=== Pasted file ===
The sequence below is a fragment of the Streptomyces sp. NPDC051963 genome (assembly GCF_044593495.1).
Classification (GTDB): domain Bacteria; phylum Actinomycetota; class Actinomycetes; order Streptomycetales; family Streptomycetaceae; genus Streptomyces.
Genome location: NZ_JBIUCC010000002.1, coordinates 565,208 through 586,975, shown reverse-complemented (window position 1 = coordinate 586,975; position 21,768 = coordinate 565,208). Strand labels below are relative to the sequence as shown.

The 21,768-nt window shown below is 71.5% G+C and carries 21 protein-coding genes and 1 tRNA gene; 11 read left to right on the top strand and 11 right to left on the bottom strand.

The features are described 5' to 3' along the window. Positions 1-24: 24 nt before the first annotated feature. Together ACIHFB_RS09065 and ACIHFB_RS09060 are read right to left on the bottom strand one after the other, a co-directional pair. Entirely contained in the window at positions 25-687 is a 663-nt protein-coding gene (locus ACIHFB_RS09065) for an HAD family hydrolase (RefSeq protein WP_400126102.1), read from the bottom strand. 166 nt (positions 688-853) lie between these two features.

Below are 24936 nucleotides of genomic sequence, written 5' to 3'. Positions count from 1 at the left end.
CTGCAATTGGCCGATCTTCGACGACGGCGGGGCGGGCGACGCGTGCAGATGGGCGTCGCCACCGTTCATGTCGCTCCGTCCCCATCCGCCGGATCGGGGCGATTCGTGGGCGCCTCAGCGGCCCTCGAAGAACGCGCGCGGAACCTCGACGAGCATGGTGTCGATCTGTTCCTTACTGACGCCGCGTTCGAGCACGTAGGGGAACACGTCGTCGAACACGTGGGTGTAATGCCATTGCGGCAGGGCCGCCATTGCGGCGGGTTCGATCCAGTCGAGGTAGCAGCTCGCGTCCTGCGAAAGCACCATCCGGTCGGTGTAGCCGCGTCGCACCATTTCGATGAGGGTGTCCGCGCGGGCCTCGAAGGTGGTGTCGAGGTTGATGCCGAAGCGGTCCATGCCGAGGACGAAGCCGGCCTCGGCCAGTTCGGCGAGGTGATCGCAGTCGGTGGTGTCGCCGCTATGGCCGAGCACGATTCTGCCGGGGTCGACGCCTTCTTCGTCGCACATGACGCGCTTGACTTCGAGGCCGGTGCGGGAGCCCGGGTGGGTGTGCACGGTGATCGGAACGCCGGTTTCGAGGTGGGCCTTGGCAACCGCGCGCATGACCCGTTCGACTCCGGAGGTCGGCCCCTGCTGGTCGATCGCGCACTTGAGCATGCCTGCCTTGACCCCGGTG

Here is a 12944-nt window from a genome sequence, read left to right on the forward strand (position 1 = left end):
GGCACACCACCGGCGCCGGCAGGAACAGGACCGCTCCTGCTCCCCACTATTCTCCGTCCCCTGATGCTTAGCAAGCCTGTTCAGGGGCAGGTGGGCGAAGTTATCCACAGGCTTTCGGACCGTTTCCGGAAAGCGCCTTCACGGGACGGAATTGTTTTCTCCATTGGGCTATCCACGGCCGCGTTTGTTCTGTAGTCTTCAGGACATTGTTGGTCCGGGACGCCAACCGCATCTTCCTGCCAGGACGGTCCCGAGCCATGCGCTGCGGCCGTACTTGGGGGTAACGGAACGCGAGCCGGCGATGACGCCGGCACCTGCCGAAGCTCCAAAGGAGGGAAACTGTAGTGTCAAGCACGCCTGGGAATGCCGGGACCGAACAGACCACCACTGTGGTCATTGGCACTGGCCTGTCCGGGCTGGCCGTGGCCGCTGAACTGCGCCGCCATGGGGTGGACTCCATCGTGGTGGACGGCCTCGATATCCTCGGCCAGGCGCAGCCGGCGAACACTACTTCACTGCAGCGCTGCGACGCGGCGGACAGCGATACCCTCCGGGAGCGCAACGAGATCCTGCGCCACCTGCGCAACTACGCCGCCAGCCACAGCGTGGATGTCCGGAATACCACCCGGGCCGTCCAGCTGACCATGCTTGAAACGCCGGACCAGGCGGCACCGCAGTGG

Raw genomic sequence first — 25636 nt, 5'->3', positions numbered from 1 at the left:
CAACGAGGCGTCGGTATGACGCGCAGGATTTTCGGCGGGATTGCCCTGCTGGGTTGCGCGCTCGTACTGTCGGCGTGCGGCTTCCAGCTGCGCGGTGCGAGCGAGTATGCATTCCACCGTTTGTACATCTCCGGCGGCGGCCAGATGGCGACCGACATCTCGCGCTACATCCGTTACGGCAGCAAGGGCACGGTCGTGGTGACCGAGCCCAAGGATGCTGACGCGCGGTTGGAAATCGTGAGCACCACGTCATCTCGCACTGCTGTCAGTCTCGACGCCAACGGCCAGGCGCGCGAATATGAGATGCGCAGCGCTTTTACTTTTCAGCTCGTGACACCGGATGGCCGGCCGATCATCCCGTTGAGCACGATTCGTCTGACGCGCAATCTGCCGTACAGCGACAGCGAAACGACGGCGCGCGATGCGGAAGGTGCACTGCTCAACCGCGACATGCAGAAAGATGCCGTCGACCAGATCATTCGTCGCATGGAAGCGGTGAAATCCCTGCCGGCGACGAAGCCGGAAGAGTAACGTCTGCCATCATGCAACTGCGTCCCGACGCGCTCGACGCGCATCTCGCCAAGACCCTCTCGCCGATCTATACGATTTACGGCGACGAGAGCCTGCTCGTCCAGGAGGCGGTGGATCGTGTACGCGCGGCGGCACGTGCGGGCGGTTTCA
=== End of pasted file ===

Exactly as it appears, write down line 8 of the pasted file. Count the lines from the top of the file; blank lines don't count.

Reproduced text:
Here is a 12944-nt window from a genome sequence, read left to right on the forward strand (position 1 = left end):